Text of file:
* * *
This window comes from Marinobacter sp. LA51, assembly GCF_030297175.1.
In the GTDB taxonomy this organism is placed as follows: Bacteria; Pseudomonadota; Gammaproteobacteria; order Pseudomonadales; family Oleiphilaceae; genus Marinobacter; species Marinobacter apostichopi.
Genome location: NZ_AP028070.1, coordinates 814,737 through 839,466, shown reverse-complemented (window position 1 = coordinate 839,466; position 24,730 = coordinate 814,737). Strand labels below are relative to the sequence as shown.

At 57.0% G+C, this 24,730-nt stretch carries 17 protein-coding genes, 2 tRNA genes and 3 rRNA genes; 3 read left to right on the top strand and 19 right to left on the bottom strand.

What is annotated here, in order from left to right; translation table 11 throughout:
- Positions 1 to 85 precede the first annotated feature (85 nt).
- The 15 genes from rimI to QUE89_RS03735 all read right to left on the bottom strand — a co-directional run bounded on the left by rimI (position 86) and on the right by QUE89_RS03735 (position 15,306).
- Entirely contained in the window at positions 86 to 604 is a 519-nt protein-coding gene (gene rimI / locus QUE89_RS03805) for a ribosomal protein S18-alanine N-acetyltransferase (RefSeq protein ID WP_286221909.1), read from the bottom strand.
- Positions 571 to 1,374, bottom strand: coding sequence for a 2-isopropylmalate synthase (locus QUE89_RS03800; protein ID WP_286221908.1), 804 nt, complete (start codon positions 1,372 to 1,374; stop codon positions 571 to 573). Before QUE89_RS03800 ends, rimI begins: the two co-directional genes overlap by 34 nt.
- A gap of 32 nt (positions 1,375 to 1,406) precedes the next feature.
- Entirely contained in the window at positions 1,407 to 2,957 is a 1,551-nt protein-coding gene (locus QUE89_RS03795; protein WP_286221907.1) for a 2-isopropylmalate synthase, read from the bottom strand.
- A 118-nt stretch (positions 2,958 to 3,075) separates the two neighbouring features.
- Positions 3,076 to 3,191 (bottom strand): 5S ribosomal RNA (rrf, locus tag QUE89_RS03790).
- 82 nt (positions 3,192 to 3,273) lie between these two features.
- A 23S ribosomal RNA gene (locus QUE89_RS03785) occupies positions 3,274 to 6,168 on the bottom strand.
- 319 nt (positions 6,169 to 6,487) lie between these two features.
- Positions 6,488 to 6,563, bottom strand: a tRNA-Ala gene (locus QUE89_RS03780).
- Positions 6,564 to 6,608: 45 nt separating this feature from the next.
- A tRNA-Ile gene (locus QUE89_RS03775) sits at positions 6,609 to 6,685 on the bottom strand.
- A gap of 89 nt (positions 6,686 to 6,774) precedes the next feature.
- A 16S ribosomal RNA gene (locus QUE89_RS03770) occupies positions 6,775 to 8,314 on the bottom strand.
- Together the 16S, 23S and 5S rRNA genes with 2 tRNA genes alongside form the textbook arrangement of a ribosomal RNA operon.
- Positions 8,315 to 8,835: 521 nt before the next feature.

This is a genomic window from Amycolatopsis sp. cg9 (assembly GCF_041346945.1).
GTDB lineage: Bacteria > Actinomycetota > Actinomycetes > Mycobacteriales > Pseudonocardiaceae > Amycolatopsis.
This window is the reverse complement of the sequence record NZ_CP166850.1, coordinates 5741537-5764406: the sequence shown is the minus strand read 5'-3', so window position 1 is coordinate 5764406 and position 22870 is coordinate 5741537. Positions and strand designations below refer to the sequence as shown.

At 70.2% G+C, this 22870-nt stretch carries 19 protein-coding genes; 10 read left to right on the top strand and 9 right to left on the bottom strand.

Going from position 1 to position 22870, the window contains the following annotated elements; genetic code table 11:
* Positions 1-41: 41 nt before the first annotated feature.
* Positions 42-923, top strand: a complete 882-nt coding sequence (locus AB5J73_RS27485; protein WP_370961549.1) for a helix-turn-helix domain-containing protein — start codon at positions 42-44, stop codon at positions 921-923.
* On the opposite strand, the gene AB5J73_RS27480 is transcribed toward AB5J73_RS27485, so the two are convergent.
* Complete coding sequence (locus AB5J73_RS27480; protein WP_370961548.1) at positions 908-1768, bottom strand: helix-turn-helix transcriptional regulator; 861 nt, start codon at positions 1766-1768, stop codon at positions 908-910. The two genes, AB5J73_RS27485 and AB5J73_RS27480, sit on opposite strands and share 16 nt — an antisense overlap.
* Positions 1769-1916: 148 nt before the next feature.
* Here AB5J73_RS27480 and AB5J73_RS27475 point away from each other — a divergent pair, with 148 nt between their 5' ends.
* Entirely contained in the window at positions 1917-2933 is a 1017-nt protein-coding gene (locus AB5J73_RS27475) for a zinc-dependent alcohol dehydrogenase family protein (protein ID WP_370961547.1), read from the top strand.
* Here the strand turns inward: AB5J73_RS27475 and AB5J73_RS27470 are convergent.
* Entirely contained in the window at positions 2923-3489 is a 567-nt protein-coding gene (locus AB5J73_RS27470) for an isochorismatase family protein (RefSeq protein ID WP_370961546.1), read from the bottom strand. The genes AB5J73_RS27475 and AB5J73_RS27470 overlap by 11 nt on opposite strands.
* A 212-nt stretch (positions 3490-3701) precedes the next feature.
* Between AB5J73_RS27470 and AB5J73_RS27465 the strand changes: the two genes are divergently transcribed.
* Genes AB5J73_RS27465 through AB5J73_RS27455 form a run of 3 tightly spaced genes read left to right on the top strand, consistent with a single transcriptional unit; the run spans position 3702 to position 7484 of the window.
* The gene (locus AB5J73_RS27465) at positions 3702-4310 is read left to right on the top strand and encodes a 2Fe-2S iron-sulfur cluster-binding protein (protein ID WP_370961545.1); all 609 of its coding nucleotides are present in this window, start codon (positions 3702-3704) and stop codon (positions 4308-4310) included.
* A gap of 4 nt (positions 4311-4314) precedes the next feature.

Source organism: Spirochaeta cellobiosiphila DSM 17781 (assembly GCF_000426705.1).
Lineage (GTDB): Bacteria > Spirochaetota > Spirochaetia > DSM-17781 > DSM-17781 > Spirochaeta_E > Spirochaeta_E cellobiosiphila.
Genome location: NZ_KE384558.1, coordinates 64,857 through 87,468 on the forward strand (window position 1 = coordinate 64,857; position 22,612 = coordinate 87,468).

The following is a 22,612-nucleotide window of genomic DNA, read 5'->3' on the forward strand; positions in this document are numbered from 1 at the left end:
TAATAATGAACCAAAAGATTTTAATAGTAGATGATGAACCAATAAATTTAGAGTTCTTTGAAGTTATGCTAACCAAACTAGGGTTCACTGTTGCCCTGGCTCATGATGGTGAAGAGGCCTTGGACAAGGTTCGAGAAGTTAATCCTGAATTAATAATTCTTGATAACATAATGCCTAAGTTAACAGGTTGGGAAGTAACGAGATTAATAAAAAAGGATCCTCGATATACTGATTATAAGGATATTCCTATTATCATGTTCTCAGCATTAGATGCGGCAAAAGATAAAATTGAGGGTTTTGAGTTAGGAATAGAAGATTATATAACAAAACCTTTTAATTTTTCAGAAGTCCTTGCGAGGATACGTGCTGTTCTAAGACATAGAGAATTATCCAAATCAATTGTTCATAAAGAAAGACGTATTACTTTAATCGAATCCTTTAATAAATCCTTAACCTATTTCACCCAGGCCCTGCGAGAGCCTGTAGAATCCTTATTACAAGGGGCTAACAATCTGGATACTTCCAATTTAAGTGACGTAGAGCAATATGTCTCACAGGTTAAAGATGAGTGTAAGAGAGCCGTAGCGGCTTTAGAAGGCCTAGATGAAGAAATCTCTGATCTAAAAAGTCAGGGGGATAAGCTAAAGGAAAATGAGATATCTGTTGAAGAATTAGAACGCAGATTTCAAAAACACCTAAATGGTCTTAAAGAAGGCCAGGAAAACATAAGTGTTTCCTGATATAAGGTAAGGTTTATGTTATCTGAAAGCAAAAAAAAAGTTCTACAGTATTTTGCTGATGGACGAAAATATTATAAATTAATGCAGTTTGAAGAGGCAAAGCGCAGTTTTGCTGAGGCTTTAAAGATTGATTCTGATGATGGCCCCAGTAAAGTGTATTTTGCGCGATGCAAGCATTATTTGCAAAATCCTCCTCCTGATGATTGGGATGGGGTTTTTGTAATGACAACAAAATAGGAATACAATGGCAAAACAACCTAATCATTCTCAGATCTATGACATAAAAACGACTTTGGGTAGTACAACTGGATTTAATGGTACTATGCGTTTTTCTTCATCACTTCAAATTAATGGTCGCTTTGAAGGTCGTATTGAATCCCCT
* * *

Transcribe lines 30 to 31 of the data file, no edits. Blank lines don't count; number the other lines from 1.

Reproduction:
* Positions 42-923, top strand: a complete 882-nt coding sequence (locus AB5J73_RS27485; protein WP_370961549.1) for a helix-turn-helix domain-containing protein — start codon at positions 42-44, stop codon at positions 921-923.
* On the opposite strand, the gene AB5J73_RS27480 is transcribed toward AB5J73_RS27485, so the two are convergent.